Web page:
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Land­mark Amy­lyx OK spurs de­bate; Some... pos­i­tive? Alzheimer's da­ta; Can­cer tri­al bot­tle­neck; Sanofi's CRISPR bet; and more

Welcome back to Endpoints Weekly, your review of the week’s top biopharma headlines. Want this in your inbox every Saturday morning? Current Endpoints readers can visit their reader profile to add Endpoints Weekly. New to Endpoints? Sign up here.

After brief stops in Paris and Boston, John Carroll and the Endpoints crew are staying on the road in October with their return for a live/streaming EUBIO22 in London. The hybrid event fireside chats and panels on mRNA, oncology and the crazy public market. We hope you can join him there.

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#AAO22: J&J’s first look at com­mon eye dis­ease port­fo­lio pads the case for PhII of gene ther­a­py

CHICAGO — While the later-stage drug developers in the geographic atrophy field are near the finish line, Johnson & Johnson’s Janssen is taking a more deliberate route, with a treatment that it hopes to be a one-time fix.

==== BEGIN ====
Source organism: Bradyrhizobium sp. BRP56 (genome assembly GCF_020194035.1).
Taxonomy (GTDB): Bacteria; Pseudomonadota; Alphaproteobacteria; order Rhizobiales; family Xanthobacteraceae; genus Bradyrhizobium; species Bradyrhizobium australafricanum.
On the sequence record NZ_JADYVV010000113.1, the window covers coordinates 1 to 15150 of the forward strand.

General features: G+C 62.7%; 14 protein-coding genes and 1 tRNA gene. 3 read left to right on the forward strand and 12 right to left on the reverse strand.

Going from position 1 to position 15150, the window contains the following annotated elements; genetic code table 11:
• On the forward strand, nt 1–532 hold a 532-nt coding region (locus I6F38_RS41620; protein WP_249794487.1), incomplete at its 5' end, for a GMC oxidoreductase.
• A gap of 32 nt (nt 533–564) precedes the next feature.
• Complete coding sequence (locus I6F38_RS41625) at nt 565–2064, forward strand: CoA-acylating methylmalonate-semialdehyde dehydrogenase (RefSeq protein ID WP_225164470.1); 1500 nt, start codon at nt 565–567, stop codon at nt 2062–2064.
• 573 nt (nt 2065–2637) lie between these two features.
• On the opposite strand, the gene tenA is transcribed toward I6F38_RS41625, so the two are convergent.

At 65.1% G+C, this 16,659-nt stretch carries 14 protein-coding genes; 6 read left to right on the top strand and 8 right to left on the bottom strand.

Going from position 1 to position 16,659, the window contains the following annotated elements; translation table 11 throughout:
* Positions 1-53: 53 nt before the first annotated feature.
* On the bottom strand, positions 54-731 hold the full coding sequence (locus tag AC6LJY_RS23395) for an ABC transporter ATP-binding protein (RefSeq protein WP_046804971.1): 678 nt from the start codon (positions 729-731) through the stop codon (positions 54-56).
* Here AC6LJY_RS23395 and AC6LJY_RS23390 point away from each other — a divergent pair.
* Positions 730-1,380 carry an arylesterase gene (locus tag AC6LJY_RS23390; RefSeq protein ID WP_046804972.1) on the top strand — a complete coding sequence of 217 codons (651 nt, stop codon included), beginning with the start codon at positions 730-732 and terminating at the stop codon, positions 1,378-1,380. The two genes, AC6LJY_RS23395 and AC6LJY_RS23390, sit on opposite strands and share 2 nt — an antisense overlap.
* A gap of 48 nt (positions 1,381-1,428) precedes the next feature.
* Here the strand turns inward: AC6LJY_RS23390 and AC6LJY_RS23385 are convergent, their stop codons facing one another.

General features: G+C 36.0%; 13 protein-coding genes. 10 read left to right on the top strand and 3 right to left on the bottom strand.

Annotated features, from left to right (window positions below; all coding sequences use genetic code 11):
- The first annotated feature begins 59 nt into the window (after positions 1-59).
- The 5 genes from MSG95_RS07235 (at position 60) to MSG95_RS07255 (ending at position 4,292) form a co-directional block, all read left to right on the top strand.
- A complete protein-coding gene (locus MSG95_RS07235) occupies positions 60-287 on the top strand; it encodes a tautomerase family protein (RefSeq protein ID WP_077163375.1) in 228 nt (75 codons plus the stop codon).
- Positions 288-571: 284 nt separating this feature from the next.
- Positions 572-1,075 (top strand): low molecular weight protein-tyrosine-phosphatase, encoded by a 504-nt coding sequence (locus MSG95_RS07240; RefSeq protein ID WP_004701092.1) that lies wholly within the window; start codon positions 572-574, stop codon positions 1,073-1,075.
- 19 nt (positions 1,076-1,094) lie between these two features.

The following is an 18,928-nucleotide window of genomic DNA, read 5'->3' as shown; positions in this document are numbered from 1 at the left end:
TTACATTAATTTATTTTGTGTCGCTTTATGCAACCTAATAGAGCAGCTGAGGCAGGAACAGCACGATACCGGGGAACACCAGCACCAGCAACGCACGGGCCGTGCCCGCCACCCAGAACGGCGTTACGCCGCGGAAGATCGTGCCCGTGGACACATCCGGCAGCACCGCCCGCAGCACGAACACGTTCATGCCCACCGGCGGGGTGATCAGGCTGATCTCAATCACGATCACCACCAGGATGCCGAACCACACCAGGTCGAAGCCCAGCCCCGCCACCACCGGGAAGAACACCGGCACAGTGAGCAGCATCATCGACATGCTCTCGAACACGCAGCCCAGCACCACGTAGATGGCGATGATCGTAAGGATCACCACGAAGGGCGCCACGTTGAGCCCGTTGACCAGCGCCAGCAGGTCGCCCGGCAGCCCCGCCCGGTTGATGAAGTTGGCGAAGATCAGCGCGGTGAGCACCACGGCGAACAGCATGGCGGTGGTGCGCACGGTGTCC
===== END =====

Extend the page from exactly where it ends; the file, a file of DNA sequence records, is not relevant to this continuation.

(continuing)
The Big Pharma will take its Hemera Biosciences-acquired gene therapy into a Phase II study later this year in patients with GA, a common form of age-related macular degeneration that impacts about five million people worldwide. To get there, Janssen touted early-stage safety data at the American Academy of Ophthalmology annual conference Saturday morning, half a day after competitors Apellis and Iveric Bio revealed their own more-detailed Phase III analyses.

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Joshua Cohen (L) and Justin Klee, Amylyx co-CEOs

Up­dat­ed: Af­ter long and wind­ing road, FDA ap­proves Amy­lyx's ALS drug in vic­to­ry for pa­tients and ad­vo­ca­cy groups

For just the third time in its 116-year history, the FDA has approved a new treatment for Lou Gehrig’s disease, or ALS.

US regulators gave the thumbs-up to the drug, known as Relyvrio, in a massive win for patients and their families. The approval, given to Boston-area biotech Amylyx Pharmaceuticals, comes after two years of long and contentious debates over the drug’s effectiveness between advocacy groups and FDA scientists, following the readout of a mid-stage clinical trial in September 2020.

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Nooman Haque, head of life sciences and healthcare at Silicon Valley Bank, and John Carroll